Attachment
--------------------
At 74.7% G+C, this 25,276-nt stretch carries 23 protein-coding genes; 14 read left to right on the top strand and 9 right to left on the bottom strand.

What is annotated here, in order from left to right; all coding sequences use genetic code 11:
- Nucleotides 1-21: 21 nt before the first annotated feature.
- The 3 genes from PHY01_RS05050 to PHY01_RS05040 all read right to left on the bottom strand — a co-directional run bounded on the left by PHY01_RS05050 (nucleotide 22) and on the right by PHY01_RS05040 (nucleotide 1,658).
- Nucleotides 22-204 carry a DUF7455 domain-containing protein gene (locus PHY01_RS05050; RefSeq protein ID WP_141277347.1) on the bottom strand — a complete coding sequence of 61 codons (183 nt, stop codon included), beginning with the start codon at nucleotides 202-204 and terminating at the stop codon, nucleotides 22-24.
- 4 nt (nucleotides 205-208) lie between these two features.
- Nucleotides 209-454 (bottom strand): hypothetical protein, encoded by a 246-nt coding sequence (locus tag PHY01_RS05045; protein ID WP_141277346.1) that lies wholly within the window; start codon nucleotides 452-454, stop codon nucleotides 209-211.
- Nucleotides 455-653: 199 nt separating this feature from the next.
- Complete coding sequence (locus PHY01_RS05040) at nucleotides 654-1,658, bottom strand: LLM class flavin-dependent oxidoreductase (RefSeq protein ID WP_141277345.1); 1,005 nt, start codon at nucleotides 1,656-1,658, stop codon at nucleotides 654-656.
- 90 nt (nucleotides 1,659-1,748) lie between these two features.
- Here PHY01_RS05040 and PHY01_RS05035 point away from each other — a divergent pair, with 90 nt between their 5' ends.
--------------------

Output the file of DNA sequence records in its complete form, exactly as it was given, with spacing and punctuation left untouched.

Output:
At 74.7% G+C, this 25,276-nt stretch carries 23 protein-coding genes; 14 read left to right on the top strand and 9 right to left on the bottom strand.

What is annotated here, in order from left to right; all coding sequences use genetic code 11:
- Nucleotides 1-21: 21 nt before the first annotated feature.
- The 3 genes from PHY01_RS05050 to PHY01_RS05040 all read right to left on the bottom strand — a co-directional run bounded on the left by PHY01_RS05050 (nucleotide 22) and on the right by PHY01_RS05040 (nucleotide 1,658).
- Nucleotides 22-204 carry a DUF7455 domain-containing protein gene (locus PHY01_RS05050; RefSeq protein ID WP_141277347.1) on the bottom strand — a complete coding sequence of 61 codons (183 nt, stop codon included), beginning with the start codon at nucleotides 202-204 and terminating at the stop codon, nucleotides 22-24.
- 4 nt (nucleotides 205-208) lie between these two features.
- Nucleotides 209-454 (bottom strand): hypothetical protein, encoded by a 246-nt coding sequence (locus tag PHY01_RS05045; protein ID WP_141277346.1) that lies wholly within the window; start codon nucleotides 452-454, stop codon nucleotides 209-211.
- Nucleotides 455-653: 199 nt separating this feature from the next.
- Complete coding sequence (locus PHY01_RS05040) at nucleotides 654-1,658, bottom strand: LLM class flavin-dependent oxidoreductase (RefSeq protein ID WP_141277345.1); 1,005 nt, start codon at nucleotides 1,656-1,658, stop codon at nucleotides 654-656.
- 90 nt (nucleotides 1,659-1,748) lie between these two features.
- Here PHY01_RS05040 and PHY01_RS05035 point away from each other — a divergent pair, with 90 nt between their 5' ends.